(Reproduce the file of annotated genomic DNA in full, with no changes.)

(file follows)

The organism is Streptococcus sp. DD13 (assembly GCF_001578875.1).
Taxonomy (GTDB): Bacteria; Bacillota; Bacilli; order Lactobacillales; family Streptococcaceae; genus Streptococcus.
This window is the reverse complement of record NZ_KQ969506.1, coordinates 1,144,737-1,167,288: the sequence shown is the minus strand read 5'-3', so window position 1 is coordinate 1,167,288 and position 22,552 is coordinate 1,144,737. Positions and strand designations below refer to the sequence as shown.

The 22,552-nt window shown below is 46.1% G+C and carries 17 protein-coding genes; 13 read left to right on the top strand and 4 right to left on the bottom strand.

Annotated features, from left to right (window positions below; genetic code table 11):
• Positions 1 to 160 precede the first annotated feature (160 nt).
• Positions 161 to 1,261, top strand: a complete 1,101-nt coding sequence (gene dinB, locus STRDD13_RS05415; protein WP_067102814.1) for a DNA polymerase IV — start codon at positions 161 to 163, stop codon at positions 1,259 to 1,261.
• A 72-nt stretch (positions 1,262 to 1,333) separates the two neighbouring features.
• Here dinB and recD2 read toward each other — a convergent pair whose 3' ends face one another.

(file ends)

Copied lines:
The organism is Streptococcus sp. DD13 (assembly GCF_001578875.1).
Taxonomy (GTDB): Bacteria; Bacillota; Bacilli; order Lactobacillales; family Streptococcaceae; genus Streptococcus.
This window is the reverse complement of record NZ_KQ969506.1, coordinates 1,144,737-1,167,288: the sequence shown is the minus strand read 5'-3', so window position 1 is coordinate 1,167,288 and position 22,552 is coordinate 1,144,737. Positions and strand designations below refer to the sequence as shown.

The 22,552-nt window shown below is 46.1% G+C and carries 17 protein-coding genes; 13 read left to right on the top strand and 4 right to left on the bottom strand.

Annotated features, from left to right (window positions below; genetic code table 11):
• Positions 1 to 160 precede the first annotated feature (160 nt).
• Positions 161 to 1,261, top strand: a complete 1,101-nt coding sequence (gene dinB, locus STRDD13_RS05415; protein WP_067102814.1) for a DNA polymerase IV — start codon at positions 161 to 163, stop codon at positions 1,259 to 1,261.
• A 72-nt stretch (positions 1,262 to 1,333) separates the two neighbouring features.
• Here dinB and recD2 read toward each other — a convergent pair whose 3' ends face one another.